We have used the quail-chick chimera technique to study the origin of the bones of the skull in the avian embryo. Although the contribution of the neural crest to the facial and visceral skeleton had been established previously, the origin of the vault of the skull (i.e. frontal and parietal bones) remained uncertain. Moreover formation of the occipito-otic region from either the somitic or the cephalic paraxial mesoderm had not been experimentally investigated. The data obtained in the present and previous works now allow us to assign a precise embryonic origin from either the mesectoderm, the paraxial cephalic mesoderm or the five first somites, to all the bones forming the avian skull. We distinguish a skull located in front of the extreme tip of the notochord which reaches the sella turcica and a skull located caudally to this boundary. The former (‘prechordal skull’) is derived entirely from the neural crest, the latter from the mesoderm (cephalic or somitic) in its ventromedial part (‘chordal skull’) and from the crest for the parietal bone and for part of the otic region. An important point enlighten in this work concerns the double origin of the corpus of the sphenoid in which basipresphenoid is of neural crest origin and the basipostsphenoid is formed by the cephalic mesoderm. Formation of the occipito-otic region of the skeleton is particularly complex and involves the cooperation of the five first somites and the paraxial mesoderm at the hindbrain level. The morphogenetic movements leading to the initial puzzle assembly could be visualized in a reproducible way by means of small grafts of quail mesodermal areas into chick embryos.

The data reported here are discussed in the evolutionary context of the ‘New Head’ hypothesis of Gans and Northcutt (1983, Science, 220, 268-274).

The skull of vertebrates consists of bones of membranous and cartilaginous origin, which have the double role of protecting the brain and sense organs and of providing the animal with a masticatory apparatus, which can also function as a prehensile system for capturing preys.

The participation of the ectomesenchyme (also called mesectoderm), derived from the neural crest, in the facial and visceral skeleton was first recognized at the end of the last century by the pioneer works of Kastschenko (1888), Goronowitsch (1892, 1893) and Platt (1893, 1897) and was later well documented in lower vertebrates (see Hörstadius, 1950 for a review). The quail-chick marker system in the avian model eventually allowed the demonstration that in higher vertebrates the skeleton is entirely of neural crest origin (reviewed in Le Douarin, 1982).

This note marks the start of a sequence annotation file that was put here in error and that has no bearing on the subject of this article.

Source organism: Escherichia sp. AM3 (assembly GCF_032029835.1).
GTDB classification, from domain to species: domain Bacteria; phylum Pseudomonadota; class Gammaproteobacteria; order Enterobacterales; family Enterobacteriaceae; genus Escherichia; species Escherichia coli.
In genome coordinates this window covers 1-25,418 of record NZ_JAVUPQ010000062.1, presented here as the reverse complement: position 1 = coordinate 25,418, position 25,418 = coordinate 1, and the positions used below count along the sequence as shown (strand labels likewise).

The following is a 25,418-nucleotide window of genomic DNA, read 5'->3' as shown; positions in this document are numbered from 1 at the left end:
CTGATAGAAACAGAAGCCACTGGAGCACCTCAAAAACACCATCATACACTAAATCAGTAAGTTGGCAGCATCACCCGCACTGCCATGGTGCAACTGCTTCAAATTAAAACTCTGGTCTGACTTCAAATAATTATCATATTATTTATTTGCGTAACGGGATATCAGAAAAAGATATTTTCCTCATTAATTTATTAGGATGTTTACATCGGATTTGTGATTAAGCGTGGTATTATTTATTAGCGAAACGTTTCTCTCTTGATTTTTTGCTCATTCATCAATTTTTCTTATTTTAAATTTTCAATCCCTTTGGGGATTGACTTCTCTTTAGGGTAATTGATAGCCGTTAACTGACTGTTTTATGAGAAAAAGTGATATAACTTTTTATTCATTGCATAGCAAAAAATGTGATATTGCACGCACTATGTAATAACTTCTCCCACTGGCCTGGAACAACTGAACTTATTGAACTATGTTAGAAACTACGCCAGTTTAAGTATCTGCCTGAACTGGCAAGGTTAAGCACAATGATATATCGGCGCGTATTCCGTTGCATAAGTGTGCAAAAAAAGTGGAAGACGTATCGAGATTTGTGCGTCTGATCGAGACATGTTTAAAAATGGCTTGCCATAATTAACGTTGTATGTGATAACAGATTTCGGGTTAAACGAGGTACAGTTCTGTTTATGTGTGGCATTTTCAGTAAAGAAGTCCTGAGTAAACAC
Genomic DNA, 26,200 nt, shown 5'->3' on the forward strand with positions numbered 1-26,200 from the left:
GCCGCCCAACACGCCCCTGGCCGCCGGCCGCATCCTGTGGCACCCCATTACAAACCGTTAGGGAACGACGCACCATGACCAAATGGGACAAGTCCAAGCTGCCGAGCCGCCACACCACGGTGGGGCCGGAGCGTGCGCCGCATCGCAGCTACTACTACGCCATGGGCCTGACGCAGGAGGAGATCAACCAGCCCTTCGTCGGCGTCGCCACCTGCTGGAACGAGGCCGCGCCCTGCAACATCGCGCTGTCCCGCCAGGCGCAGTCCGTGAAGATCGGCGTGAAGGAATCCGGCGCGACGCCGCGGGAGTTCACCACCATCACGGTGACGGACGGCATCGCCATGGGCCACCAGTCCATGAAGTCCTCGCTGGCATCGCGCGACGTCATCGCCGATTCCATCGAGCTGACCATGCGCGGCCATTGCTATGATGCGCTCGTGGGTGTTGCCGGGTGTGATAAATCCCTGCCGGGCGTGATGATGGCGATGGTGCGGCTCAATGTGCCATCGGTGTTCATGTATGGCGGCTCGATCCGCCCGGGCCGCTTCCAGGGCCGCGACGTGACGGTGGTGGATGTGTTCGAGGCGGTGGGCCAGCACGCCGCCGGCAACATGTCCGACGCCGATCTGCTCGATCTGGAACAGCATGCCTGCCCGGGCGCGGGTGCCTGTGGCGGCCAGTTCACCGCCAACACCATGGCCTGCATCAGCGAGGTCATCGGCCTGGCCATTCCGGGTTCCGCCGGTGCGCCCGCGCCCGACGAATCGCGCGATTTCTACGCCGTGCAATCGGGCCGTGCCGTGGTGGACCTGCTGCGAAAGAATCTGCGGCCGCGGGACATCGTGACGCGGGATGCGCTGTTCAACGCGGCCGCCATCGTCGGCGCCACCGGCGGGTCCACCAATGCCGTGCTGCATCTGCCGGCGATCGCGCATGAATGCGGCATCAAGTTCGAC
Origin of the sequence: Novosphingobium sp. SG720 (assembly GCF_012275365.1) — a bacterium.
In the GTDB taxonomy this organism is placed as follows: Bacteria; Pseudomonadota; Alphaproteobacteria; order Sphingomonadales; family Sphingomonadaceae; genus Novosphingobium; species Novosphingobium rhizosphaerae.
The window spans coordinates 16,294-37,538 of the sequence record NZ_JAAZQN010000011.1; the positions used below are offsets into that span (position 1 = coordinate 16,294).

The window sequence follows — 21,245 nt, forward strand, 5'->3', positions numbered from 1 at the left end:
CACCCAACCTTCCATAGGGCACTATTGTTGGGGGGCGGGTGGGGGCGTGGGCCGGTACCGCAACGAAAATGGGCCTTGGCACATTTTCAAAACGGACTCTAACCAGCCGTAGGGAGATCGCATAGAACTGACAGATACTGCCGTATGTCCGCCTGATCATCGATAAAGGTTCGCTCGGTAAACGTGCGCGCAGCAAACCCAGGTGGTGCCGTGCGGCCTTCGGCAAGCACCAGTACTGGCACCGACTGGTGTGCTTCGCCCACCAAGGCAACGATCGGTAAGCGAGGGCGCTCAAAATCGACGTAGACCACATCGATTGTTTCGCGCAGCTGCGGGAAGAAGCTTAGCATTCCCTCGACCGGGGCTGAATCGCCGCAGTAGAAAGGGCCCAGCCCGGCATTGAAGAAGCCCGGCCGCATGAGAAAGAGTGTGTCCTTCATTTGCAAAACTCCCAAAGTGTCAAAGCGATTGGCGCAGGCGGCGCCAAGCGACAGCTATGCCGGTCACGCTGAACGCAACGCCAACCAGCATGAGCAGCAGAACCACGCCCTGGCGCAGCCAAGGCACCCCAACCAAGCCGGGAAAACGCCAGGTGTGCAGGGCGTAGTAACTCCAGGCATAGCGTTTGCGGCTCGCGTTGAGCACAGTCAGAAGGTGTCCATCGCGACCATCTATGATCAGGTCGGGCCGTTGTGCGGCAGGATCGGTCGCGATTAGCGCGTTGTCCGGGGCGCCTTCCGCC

Two points, however, remained unclear about vertebrate head skeletogenesis. One concerned the origin of the vault of the skull, composed of the parietal and frontal bones, which were considered by Le Lièvre (1978, see also Le Douarin, 1982) as essentially derived from the cephalic mesoderm. The second is the extent of the participation of the vertebrae to the occipital region of the skull.

The first problem clearly rose when, in one of our earlier works on the embryology of the vertebrate head (Couly and Le Douarin, 1985, 1987, 1988), we scrutinized the fate of the cephalic paraxial mesoderm (Couly et al., 1992) from the early somitic stages onward. We realized that the paraxial mesoderm essentially yielded muscle structures whereas its contribution to the skull was reduced to the sphenoidal and otic regions.

No cells of paraxial cephalic mesoderm were found to participate in the skull vault i.e. to the frontal and parietal bones. We then decided to reinvestigate this question by using the classical substitution technique of defined embryonic territories between quail and chick embryos (Le Douarin, 1969, 1973). The idea was to study the fate of the cephalic neural folds from an earlier stage of development than envisaged in previous works and to follow carefully the development of the dermis and membrane bones forming the vault of the skull. The experiments were done at the late neurula stage (3-somite-stage) and showed an early migration of the cephalic neural crest cells, which had so far remained unnoticed and which yields the dermis and membrane bones of the entire vault of the skull including the frontal and the parietal bones and their sutures.

The remaining question of the participation of somites in head morphogenesis is an ancient one. This idea was first expressed in the XIXth century by Goethe (1791) and Oken (1807) (see Jeffs and Keynes (1990) and references therein) and was formulated in an extreme form in the vertebrate theory of the skull, according to which the skull is made up of one (or three) somehow modified vertebrae. Progress in embryology and comparative anatomy however, showed that only the occipital region of the skull could be considered of vertebral origin (reviewed in Augier, 1931). Moreover, it is thought that no incorporation of vertebrae into the skull exists in the skull of the agnathes and that, during evolution of vertebrates, the enlargement of the head involved the contribution of an increasing number of cephalic vertebrae to form the occipital bone of the gnathostomes. No experimental analysis, however, had so far been conducted to investigate the embryonic origin of the occip-ito-otic region of the skull.

This old problem was rejuvenated by the discovery in vertebrates of genes characterized by a highly conserved sequence of nucleotides, the homeobox (Hox genes), encoding proteins that regulate the expression of other genes (see Gehring, 1987 ; De Robertis et al., 1990 ; Kessel and Gruss, 1991 for reviews and references therein).